Figure 8 Exemplary histological images of ML interacting with PDAC organoids. Prussian blue staining highlights ML in blue in the ´positive control´ sample. Immunohistochemistry staining for Ki67 and CC3 showed no significant alterations in cell proliferation rate and apoptosis rate in PDAC organoids upon ML treatment in comparison to native PDAC organoids. Exemplary organoids for each set-up are depicted.

Cell Survival of MFH-Treated PDAC Organoids

Owing to the previously demonstrated impairment of cell survival by extracellularly located ML in terms of impairment of cell survival, MFH effects on patient-derived PDAC organoids were assessed only by this approach. In addition, one sample underwent just AMF treatment without ML. Cell viability analysis at 2 hours post treatment demonstrated a severe decrease in cell viability of 48% (Figure 9A). At 24 hours after the treatment, the organoids treated with extracellular ML and AMF showed a 13% decrease of cell viability compared to the control (Figure 9B). Treatment with an AMF alone revealed no significant change in cell viability at 2 hours post treatment and a slight increase at 24 hours post treatment.

Figure 9 Cell survival of patient-derived PDAC organoids (PANCO-9a) upon MFH treatment. MFH-treated patient-derived PDAC organoids showed a decrease in cell viability of 48% at 2 hours post treatment (A) and of 13% 24 hours post treatment (B), respectively. All samples were normed to the control: ´no ML´.


We assessed the short- as well as long-term cytotoxicity of magnetic fluid hyperthermia (MFH) in 2D cell cultures for two different cell lines, Mia PaCa-2 and PANC-1, as a proof of the concept and to further improve this therapy in detail. MFH was found to be a highly promising tool in PDAC therapy. A solely extracellular accumulation of ML seems to be sufficient, although an additional intracellular uptake plays an important role regarding the long-term cytotoxic effects of this therapy. Nonetheless, the efficiency of this therapy seems to be varying among genetically different PDAC subtypes. In addition, we showed, for the first time, that this therapy method is also suitable for more complex models such as human PDAC organoids, which resemble actual in vivo conditions such as histoarchitecture and microenvironment far more precisely than conventional cell lines.47 Given the novelty of MFH treatment of human PDAC organoids, we studied the interaction of the ML with PDAC organoids by HE staining, Prussian Blue staining and immunohistochemistry. With extracellularly placed ML, MFH significantly reduced the viability, thereby proving the applicability for future clinical implementation of MFH in patients.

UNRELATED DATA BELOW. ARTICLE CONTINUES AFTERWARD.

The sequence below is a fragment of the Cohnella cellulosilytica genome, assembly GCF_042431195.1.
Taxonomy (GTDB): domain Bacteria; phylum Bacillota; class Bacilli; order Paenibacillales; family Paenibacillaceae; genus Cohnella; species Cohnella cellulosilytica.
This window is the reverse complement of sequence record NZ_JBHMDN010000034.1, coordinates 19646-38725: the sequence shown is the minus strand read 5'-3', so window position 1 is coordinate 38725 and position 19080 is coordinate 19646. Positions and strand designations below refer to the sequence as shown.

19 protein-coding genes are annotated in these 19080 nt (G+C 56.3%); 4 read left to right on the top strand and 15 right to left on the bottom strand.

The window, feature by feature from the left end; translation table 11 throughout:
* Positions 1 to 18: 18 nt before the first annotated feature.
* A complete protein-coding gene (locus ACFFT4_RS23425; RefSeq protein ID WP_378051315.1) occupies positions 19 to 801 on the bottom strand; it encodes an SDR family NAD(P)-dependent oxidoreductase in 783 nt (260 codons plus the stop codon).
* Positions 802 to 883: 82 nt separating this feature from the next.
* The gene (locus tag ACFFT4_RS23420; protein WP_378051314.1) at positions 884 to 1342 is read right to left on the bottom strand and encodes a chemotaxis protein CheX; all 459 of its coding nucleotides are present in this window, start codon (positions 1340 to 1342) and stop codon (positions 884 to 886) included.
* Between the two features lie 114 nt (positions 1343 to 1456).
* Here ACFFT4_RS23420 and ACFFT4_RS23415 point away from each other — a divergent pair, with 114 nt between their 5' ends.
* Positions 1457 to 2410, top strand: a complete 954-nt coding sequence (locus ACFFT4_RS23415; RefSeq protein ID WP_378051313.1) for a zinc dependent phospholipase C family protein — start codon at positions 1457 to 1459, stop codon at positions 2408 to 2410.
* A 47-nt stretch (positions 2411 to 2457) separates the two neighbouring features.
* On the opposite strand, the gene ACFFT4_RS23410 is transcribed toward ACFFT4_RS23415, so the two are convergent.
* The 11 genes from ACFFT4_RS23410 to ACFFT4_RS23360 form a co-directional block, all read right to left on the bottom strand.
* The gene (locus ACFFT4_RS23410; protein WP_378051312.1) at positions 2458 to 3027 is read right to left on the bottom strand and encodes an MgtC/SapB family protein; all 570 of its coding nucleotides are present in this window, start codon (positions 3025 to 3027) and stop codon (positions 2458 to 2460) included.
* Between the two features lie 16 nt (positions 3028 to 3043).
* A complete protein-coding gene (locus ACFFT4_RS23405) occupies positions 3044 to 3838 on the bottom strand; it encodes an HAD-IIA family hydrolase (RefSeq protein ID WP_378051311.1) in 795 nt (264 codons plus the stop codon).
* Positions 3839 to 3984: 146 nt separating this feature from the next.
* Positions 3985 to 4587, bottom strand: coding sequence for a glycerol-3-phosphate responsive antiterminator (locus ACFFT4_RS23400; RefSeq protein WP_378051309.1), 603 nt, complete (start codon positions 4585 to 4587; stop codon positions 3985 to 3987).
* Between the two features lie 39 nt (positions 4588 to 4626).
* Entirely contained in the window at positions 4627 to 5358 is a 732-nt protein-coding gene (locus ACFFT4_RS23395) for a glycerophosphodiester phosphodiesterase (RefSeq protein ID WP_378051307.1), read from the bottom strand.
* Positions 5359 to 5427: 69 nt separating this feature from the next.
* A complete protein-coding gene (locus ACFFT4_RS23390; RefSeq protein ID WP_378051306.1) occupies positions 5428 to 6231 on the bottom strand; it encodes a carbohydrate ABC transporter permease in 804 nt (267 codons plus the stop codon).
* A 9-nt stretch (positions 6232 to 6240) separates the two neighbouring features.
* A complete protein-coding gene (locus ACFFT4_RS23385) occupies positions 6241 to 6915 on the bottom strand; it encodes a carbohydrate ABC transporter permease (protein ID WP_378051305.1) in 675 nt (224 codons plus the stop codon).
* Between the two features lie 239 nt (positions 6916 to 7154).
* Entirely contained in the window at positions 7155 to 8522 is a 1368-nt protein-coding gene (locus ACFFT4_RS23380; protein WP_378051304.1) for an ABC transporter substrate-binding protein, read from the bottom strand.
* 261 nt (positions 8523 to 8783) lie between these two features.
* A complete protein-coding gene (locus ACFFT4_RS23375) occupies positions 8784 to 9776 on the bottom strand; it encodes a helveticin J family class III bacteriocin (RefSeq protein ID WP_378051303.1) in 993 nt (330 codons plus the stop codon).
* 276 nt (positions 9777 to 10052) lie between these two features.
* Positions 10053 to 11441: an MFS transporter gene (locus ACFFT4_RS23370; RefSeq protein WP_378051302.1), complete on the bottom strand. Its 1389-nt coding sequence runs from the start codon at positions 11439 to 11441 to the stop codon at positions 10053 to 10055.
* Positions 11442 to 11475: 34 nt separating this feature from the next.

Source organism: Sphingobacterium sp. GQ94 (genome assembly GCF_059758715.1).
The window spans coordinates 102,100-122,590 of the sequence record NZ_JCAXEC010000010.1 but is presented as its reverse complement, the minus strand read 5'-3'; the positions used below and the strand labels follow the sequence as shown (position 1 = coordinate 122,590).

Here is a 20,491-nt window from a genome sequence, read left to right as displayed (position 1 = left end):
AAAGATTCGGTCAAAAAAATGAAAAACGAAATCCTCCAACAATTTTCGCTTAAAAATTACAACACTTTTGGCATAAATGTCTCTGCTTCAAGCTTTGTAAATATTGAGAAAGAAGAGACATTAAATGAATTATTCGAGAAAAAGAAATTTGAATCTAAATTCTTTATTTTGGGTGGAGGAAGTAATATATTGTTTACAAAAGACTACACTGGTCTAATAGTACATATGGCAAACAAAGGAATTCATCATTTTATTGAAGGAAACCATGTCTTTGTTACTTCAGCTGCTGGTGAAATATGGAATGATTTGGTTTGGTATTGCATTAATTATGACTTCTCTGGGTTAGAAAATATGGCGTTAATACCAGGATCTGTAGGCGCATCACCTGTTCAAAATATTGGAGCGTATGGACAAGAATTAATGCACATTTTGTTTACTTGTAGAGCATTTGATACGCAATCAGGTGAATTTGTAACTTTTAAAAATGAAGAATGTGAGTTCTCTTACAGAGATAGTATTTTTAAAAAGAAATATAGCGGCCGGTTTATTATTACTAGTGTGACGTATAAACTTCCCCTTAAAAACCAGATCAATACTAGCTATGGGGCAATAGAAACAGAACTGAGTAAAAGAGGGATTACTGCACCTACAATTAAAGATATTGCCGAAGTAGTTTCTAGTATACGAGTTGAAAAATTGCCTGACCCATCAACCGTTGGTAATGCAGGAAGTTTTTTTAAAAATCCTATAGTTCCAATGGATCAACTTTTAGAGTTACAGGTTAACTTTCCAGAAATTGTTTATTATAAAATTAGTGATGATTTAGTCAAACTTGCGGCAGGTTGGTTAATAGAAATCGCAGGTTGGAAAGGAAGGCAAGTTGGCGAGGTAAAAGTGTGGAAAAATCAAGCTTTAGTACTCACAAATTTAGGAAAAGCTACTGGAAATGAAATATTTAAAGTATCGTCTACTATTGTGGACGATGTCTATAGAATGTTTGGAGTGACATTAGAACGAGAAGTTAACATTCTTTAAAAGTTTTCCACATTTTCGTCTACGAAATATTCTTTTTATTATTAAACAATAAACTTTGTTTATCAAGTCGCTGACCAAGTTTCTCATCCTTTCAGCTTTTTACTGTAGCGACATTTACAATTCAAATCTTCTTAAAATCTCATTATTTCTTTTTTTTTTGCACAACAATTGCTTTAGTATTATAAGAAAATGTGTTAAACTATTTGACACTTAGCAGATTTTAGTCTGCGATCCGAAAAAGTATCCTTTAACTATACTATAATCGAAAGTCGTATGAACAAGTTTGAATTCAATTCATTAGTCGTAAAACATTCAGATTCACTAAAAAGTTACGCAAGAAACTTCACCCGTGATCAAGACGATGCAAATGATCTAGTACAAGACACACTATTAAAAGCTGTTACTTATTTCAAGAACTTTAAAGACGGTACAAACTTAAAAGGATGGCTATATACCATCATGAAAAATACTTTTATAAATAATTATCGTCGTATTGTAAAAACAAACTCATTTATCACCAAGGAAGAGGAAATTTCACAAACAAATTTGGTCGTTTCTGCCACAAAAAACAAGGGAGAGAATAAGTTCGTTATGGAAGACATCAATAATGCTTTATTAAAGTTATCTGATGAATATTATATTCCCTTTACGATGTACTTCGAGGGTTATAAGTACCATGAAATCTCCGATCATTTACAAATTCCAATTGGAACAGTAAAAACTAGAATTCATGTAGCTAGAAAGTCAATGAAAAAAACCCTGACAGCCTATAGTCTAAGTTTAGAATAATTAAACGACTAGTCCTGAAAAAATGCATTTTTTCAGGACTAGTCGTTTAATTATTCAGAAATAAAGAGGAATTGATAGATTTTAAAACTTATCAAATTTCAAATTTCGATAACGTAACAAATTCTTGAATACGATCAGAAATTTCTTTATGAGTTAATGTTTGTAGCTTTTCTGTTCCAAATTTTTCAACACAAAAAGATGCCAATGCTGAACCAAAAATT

Applicability of MFH Treatment

We demonstrated that ML showed no toxicity for concentrations of up to at least 225 µg(Fe)/mL for both investigated cell lines (Figure 2). Interestingly, while Mia PaCa-2 cells did not show any significant alterations in cell viability after ML incubation at 150 and 225 µg(Fe)/mL (Figure 2B), PANC-1 cells, however, reacted with a slight increase in cell viability after 24 h (Figure 2A). As the viability test used is ATP-based, this might show increased ATP synthesis by the cells upon ML exposure. So far, increased cell division upon ML incubation but not increased cell viability has been reported prior to this observation in a model of C17.2 mouse stem cells.48 We propose that this increase in cell viability in this particular cell line may be hormesis-related. Hormesis describes the beneficial adaptive response of cells exposed to a moderate dose of a potentially irritating agent.49 Further investigations regarding this aspect of PANC-1 are needed.